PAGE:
and four. Then, of course, there is that main body variation, Verse One (G) When my (C7) way grows drear, precious (F) Lord, linger (F) near, when my (C) life is
(C) al-most (G7) gone, (G) Hear my (C) cry, hear my (C7) call, hold my (F) hand, lest I (F) fall [ Take my(C) hand, (Am) pre-cious (D7) Lord, (G7) lead me (C) home(G7)]
It finishes with this amazing four bars: C/Am D7/G7 C/C G7/G7 It doesn't get much better than that. Anyway, it is late, but here are lines three and four of the introduction:
[Line Three] (C) storm through the (C7) night, lead me (F) on to the (F) light, take my
[Line Four] (C) hand, pre-cious (C/G7 ) Lord / lead me (C) home -- (G7) ---
To conclude, Verse two is:
When the darkness appears and the night draws near, and the day is past and gone, at the
river I stand, guide my feet, hold my hand, Take my hand, precious Lord, lead me home.
But you men already knew that . Funster, that is exactly the feel, in Line one, the 7th (hand) just hangs there...if you wanted,
you you could even hold the drums, wait for the thought to sink in, so to speak....gospel's good for that..So was George Jones.
Lines one and two of "Precious Lord" catapulted honky tonk piano player Thomas E. Dorsey into the annals of gospel music history. I am not a neophyte, but not school trained, either. My questions are (1) What has he done, here? (2) Why does it sound so good, even when I play it? and (3) How can I apply the principles of the lessons learned in these two line to find or create new applications of the principles.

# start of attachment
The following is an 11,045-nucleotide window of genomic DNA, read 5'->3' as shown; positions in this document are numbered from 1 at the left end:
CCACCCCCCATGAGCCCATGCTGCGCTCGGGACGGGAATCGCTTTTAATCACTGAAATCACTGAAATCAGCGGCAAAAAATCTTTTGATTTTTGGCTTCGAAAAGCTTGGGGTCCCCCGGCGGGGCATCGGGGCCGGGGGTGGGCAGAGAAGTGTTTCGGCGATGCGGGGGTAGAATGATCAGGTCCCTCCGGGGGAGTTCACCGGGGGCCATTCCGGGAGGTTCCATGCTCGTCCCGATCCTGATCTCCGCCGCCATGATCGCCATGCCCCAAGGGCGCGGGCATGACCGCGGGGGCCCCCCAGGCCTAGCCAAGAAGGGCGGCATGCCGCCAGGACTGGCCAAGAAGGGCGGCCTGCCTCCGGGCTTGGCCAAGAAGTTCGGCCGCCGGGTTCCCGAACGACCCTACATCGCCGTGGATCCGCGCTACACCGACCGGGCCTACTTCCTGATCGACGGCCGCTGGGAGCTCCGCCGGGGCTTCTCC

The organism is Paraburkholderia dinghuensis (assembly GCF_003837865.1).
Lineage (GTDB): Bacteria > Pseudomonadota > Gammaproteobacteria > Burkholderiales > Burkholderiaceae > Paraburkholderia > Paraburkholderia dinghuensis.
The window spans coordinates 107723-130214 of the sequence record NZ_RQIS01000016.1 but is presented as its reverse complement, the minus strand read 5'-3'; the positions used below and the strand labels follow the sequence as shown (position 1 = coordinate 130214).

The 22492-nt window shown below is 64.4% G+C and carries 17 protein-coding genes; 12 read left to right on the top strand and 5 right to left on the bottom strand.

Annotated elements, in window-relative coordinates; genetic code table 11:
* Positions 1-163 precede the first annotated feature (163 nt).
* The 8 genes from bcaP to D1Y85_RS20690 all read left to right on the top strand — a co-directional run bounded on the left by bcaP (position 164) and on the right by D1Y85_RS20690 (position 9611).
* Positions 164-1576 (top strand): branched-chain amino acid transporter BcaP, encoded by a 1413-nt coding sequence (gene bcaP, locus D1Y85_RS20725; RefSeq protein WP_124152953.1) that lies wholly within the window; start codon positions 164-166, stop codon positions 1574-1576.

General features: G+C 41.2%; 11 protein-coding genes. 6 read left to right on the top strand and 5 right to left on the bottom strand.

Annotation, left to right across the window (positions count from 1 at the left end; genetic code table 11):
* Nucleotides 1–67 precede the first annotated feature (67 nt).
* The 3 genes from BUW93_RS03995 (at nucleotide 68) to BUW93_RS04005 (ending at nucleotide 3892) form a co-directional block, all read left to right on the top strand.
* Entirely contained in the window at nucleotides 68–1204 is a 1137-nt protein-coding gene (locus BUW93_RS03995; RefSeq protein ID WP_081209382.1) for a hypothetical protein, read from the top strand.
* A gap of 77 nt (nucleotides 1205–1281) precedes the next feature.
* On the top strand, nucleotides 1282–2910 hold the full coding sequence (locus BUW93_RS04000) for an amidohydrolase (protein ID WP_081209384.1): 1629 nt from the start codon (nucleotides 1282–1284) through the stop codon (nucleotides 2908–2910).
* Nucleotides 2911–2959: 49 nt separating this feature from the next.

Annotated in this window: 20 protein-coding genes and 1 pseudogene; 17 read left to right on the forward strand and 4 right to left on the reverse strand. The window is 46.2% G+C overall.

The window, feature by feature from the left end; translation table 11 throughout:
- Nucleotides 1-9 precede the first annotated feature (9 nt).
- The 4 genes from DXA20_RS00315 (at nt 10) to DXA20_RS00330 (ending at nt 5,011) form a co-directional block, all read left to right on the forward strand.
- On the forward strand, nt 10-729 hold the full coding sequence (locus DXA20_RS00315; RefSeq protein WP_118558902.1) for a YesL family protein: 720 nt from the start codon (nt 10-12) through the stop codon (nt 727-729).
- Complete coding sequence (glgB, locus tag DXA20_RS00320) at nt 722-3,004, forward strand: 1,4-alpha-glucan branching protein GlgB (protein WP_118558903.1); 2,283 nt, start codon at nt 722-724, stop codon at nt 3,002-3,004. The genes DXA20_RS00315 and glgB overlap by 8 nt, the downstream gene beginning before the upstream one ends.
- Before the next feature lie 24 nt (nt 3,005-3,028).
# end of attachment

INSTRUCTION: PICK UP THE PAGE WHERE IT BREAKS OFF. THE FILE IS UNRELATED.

Is this in the area of walking blues? Contemporary gospel instruction is not providing me the answer I am looking for. We are not talking "handfuls of notes," here, but rather, a progression rooted in both dedicated church players and professional barrel house or bar room players, oddly enough, one that the very sound of is enough to captivate audience attention immediately, and keep it.
(3/4 time, three beats per chord symbol)
[Line one] (Precious) (C) Lord, take my (C7) hand, lead me (F) on, let me (F) stand, I am
[Line two] (C) tired, I am (Am) weak, I am (Dm) worn ---- (G7) -----through the
Any help appreciated.
It depends a lot on your intended application. If you want to make music with effects, you can use an audio interface and route through Garage Band effects panel. There are a couple of dozen effects available and they sound good. if you have a Mac. That gives you a record option.